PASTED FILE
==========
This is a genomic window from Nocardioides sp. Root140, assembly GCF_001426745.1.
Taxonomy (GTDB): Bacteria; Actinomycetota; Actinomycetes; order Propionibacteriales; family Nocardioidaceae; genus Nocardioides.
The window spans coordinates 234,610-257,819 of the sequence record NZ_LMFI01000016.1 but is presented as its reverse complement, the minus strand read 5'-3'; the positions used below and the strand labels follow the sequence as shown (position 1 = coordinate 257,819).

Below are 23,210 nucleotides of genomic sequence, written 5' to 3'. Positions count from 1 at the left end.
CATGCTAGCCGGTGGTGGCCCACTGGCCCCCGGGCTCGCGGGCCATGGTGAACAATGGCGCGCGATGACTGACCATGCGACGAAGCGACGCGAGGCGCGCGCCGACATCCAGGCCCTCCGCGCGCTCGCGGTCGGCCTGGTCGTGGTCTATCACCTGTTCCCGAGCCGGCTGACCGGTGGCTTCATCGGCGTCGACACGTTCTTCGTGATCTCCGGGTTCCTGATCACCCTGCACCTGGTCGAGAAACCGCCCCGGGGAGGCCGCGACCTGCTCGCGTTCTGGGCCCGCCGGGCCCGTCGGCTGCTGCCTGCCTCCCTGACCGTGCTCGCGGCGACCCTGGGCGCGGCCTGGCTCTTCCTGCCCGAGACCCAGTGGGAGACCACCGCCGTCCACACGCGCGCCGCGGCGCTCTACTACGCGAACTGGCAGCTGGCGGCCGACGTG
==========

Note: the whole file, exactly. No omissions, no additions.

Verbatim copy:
This is a genomic window from Nocardioides sp. Root140, assembly GCF_001426745.1.
Taxonomy (GTDB): Bacteria; Actinomycetota; Actinomycetes; order Propionibacteriales; family Nocardioidaceae; genus Nocardioides.
The window spans coordinates 234,610-257,819 of the sequence record NZ_LMFI01000016.1 but is presented as its reverse complement, the minus strand read 5'-3'; the positions used below and the strand labels follow the sequence as shown (position 1 = coordinate 257,819).

Below are 23,210 nucleotides of genomic sequence, written 5' to 3'. Positions count from 1 at the left end.
CATGCTAGCCGGTGGTGGCCCACTGGCCCCCGGGCTCGCGGGCCATGGTGAACAATGGCGCGCGATGACTGACCATGCGACGAAGCGACGCGAGGCGCGCGCCGACATCCAGGCCCTCCGCGCGCTCGCGGTCGGCCTGGTCGTGGTCTATCACCTGTTCCCGAGCCGGCTGACCGGTGGCTTCATCGGCGTCGACACGTTCTTCGTGATCTCCGGGTTCCTGATCACCCTGCACCTGGTCGAGAAACCGCCCCGGGGAGGCCGCGACCTGCTCGCGTTCTGGGCCCGCCGGGCCCGTCGGCTGCTGCCTGCCTCCCTGACCGTGCTCGCGGCGACCCTGGGCGCGGCCTGGCTCTTCCTGCCCGAGACCCAGTGGGAGACCACCGCCGTCCACACGCGCGCCGCGGCGCTCTACTACGCGAACTGGCAGCTGGCGGCCGACGTG